3. Andrey Kauroff – ‘Principles of ecological safety of the sea ports’ (bacalauria; supervisor Dr. M. Shilin),

  4. Oleg Stepanoff – ‘Estimation of the ecological hazards resulting from the reconstruction of the Kandalaksha sea port’ (bacalauria; supervisor Dr. S. Lukjanov),

  5. Oleg Andreev – ‘The quantitative model of the ice melting process - an example from the Gulf of Kandalaksha’ (MSc supervisor Dr. S.Lukjanov.

Olga Bilim, Tatjana Trunina and Andrey Kauroff are now continuing their studies at the RSHU - following the Masters Program. 

Socio-ecological research has been conducted in the Gulf of Kandalaksha (White Sea) since 1997. It is now sponsored by CSI and forms part of ones of its pilot projects. The goal is to define a strategy for sustainable development of the region. The first step was to study the sustainability of the coastal ecosystems under different kinds of anthropogenic pressure. Ecological changes resulting from different kinds of impact were apprised. Examples of environmentally friendly business development have been evolved and addressed to local administrations. Conflicts between private and state enterprises, with varying strategies towards the use of nature, have been studied to find possible solutions to existing environmental problems. Non-traditional aquaculture and new ways of using its products (in pharmaceuticals, thalassotherapy) were also studied.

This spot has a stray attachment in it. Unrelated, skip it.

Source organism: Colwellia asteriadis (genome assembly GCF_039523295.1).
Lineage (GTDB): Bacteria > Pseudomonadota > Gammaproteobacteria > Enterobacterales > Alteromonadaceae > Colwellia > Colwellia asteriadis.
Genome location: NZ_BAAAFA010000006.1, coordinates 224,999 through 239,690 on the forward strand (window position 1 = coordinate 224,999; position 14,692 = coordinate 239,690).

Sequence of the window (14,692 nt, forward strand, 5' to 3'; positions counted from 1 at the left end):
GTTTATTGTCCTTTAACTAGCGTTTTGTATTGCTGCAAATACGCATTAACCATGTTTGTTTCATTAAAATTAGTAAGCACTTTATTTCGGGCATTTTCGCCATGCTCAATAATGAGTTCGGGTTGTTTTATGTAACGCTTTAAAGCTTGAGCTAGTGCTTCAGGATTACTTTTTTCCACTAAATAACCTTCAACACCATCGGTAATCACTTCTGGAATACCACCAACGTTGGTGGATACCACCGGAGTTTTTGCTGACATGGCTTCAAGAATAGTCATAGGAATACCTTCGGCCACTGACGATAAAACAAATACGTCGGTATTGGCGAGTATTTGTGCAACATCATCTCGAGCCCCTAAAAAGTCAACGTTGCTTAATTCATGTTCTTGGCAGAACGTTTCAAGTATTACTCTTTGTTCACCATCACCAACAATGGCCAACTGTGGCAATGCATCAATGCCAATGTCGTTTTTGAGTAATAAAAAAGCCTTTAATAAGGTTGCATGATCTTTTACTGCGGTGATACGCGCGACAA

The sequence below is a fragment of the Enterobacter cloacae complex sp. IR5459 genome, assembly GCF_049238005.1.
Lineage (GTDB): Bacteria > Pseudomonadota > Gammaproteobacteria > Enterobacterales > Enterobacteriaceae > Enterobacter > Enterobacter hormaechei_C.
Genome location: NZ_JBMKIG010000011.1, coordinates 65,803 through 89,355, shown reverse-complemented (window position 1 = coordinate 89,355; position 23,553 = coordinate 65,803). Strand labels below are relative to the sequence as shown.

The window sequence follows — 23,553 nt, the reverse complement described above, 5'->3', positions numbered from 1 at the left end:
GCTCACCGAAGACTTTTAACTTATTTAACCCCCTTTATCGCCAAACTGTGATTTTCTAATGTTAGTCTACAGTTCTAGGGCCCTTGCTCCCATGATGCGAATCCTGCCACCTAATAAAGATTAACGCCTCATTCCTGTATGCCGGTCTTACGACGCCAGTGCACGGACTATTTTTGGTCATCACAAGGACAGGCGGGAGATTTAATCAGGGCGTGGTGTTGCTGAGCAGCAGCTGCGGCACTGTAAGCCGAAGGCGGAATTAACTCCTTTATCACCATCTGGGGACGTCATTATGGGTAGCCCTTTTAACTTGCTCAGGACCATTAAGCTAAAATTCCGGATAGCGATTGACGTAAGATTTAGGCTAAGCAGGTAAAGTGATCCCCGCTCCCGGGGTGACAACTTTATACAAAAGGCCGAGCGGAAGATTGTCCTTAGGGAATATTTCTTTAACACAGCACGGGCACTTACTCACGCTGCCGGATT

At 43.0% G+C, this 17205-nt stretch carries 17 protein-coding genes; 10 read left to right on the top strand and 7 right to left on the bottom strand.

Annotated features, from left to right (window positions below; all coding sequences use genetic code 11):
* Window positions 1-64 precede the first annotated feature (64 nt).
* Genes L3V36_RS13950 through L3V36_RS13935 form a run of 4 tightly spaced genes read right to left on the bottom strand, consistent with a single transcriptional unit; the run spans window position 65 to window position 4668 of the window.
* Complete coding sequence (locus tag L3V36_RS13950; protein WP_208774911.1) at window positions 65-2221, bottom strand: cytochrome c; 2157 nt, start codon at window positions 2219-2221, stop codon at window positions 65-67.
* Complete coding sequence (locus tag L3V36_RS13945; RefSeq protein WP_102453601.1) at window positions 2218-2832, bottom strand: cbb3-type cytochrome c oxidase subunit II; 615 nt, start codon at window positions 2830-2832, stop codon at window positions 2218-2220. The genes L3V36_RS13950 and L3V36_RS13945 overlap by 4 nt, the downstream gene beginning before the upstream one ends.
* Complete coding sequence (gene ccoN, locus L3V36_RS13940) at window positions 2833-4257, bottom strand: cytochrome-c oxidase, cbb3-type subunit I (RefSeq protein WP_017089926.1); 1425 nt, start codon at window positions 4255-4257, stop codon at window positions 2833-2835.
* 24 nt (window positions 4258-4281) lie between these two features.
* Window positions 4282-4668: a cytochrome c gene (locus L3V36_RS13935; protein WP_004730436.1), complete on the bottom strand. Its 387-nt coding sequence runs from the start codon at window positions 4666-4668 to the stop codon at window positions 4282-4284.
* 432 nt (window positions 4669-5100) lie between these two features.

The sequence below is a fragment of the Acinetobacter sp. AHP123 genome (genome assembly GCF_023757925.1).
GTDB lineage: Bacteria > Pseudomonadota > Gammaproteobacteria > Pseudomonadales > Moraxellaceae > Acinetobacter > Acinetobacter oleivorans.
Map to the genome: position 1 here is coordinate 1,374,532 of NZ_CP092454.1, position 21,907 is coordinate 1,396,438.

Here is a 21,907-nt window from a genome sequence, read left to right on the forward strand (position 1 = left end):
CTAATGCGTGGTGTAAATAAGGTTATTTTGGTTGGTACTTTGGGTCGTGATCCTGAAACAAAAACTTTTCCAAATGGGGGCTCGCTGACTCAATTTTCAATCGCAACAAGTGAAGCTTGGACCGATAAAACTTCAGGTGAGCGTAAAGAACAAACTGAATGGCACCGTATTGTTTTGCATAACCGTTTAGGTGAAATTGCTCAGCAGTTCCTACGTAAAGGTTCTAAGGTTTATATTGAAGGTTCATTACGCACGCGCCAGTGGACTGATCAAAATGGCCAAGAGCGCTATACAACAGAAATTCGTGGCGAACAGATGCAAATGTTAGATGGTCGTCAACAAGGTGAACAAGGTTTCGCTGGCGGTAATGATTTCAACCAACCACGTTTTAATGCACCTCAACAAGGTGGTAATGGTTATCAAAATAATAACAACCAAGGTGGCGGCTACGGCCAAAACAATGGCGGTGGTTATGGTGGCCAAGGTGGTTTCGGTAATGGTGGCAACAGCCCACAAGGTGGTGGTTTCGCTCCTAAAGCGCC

As the second step,  sociological analysis of the coastal communities was started. Stakeholder groups, involved in policy making, were assessed to acertain their attitudes to the use of natural resources. Their ‘ecological thinking’ was studied, with a view to reaching a consensus on environmental policies that might lead to sustainable development of the coastal region. 

The diversity of ecological thinking (goals, beliefs, approaches) was investigated using the Q-methodology [3]; an intensive methodology that makes it possible to map peoples’ attitudes to the subject under study - in this case the coastal zone environment. The Q-methodology is relatively cheap and quick. The study identified:

Despite a diversity of ecological thinking, many beliefs and attitudes are shared. These shared views will form the basis of environmental policy for the northern Russian coastal region; it is hoped that policy based on such consensus will attract widespread support.